Every Day is Saturday

Finding Joy in the Here and Now

Like No Time

on July 23, 2017

Like No Time

Today I spoke on the phone with someone I consider one of my closest friends from high school. No surprise, it’s a guy. When I think about him, I think about the things we had in common: our love of Pink Floyd, Monty Python, and Dungeons & Dragons. The offbeat sense of humor we shared. Our general geekiness. I think about the times we hung out together, the concerts and movies we went to see, the times I came over to his house to watch television. The fights we had. I remember the plays we were in together, the hours of rehearsal and building sets. I remember the times we stayed up very late drinking coffee and discussing everything under the sun. Big conversations about God, and life, and love, and death. I learned from him that it was truly possible to be friends with a man, good friends, and that has been a great gift to me in my life.

The conversation we had today was one of the longest we’ve had in a very long time. Life happens, you know, and people drift apart. He moved away, got married, and had kids. I got married, etc. etc. I’ve seen him maybe twice in the intervening years. We don’t talk on the phone. We sometimes say “hello’ on Facebook, to wish each other a happy birthday or something, but nothing consistent. He hasn’t been part of my life for a long time now. He has a life that is full and happy, as do I. On the face of it, you wouldn’t think I have any reason to miss him. But I do. And it made me wonder.

You hear the notion that true friends are those that, when you see them again after a long absence, it’s “like no time has gone by”. You immediately pick up from where you left off, like you’d just left the room and come back – years later. What is that? Why does that happen? I’ve read some things about neurology, and from my limited understanding, memories create pathways in our minds, and when we are confronted with something from our past, our brains seek out those memories and we feel that the something is familiar, known to us. I get that, sure, but what about the people or places that we didn’t like, or are painful or uncomfortable to remember? Does the same “no time has passed” feeling happen then, too? I can tell you that it doesn’t for me – if I am confronted by someone I didn’t particularly like back in the day I don’t get that same feeling as I do from someone I did like or have a close friendship with.  Surely the disliked person created pathways in my brain as well (or I wouldn’t know who they are), but I can look at that person, remember them, but still feel they are a stranger to me. There’s no connection.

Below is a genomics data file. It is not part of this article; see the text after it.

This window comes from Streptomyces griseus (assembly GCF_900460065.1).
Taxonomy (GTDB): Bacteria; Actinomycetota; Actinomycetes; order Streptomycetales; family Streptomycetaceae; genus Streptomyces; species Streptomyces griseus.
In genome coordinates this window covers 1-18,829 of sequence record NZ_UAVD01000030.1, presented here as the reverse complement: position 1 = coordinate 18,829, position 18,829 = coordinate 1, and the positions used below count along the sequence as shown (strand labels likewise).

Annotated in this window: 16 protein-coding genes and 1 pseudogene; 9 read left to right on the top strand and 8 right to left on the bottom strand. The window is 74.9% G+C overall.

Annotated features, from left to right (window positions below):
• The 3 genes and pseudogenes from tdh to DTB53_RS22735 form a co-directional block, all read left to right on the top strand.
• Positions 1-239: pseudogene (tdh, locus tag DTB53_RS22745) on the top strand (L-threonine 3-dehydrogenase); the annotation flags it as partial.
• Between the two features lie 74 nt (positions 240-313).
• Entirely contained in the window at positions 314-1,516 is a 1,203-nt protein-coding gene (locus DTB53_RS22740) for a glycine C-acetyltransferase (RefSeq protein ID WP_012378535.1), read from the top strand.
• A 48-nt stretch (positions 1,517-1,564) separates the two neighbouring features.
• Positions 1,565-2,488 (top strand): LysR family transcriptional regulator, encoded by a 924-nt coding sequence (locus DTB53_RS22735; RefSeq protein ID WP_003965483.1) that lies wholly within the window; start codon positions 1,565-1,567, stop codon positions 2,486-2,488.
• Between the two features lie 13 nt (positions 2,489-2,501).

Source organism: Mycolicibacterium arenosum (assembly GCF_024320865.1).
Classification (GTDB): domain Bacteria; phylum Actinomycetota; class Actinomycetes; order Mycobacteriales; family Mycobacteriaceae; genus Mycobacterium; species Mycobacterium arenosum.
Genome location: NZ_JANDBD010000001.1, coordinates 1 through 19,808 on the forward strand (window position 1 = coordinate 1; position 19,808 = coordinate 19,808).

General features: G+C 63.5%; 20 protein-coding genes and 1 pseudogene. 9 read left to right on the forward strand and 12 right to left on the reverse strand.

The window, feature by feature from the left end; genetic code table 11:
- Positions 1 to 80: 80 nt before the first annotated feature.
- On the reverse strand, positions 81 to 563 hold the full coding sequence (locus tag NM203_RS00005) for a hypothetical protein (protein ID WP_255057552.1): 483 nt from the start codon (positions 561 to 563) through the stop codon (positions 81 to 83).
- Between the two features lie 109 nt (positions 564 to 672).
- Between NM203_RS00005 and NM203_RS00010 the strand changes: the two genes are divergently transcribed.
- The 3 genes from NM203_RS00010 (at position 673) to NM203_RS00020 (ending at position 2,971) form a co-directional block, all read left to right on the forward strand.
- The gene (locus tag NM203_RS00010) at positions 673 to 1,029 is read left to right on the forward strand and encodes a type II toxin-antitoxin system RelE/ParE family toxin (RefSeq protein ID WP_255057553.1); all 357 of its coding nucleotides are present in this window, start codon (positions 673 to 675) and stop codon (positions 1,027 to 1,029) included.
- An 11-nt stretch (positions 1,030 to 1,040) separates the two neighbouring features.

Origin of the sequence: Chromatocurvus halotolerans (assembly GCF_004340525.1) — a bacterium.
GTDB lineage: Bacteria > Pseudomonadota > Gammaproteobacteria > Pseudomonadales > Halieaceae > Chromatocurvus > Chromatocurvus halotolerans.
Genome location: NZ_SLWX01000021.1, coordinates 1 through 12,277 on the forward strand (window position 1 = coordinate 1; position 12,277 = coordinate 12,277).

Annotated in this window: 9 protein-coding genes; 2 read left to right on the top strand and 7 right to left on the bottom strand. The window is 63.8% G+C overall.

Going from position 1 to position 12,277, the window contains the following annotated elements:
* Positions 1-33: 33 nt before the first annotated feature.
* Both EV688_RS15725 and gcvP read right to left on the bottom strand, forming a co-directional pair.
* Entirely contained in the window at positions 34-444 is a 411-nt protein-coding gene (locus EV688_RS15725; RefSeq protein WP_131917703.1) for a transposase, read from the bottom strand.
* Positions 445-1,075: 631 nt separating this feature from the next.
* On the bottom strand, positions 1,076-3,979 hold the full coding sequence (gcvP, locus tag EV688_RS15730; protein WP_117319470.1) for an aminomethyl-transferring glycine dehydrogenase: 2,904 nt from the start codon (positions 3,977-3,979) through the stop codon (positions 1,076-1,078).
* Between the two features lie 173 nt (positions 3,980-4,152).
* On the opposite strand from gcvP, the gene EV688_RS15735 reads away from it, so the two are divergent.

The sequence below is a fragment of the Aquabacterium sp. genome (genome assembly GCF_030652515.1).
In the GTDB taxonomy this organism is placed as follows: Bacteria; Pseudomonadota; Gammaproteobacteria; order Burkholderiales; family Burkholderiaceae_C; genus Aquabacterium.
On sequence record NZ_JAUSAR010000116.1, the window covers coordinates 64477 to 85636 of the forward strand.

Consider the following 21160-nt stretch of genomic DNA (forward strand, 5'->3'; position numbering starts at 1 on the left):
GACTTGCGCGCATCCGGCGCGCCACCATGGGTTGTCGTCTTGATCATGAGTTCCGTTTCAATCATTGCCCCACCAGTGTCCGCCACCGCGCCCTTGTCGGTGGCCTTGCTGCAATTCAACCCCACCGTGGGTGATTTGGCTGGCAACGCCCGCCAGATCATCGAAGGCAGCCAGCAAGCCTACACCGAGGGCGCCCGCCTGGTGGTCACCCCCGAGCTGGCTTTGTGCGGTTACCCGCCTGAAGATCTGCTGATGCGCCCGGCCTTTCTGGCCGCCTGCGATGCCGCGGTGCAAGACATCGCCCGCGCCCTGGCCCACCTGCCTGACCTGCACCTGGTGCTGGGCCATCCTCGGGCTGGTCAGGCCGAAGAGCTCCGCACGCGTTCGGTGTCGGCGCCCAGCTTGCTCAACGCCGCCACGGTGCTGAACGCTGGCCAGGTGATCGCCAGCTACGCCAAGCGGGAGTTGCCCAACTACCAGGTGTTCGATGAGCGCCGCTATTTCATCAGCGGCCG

So I guess that must be the difference – the person I cared for is the one I still have a connection with, and the person I didn’t care for is still disconnected from me. It’s the kind of connection, not just the familiarity, which gives us that “timeless” feeling.

It’s Love.

Love is the only thing that survives everything – time, distance, even death itself. When we feel love for someone – real love, not possessiveness or the ego-centric self-reflective obsession that we often mistake for love – that love never goes away. It lives forever in our minds and hearts, and when confronted with someone we loved in the past, it’s that feeling of love that melts the time away. Love is eternal – it exists in the NOW – which explains the timeless feeling. Or that’s what I think, anyway.

My conversation with my friend today felt like that. When we were at our best, we had this effortless way of talking to each other, and we fell right back into that today. We didn’t talk about anything deep, just caught up in a general way on our lives and our families. But it was that sense of familiarity, that instant connection, that feeling that I just came back into the room and continued the conversation, that made me miss him. But I know that no matter how much time goes by until the next time we talk, it will be the same way again. The love we share as friends, good friends,  is as vivid today as it was all those years ago, and will remain that way for – well, forever, I suppose.

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photo credit: Emma Fierberg Fierberg_Photojournalism_1 via photopin (license)

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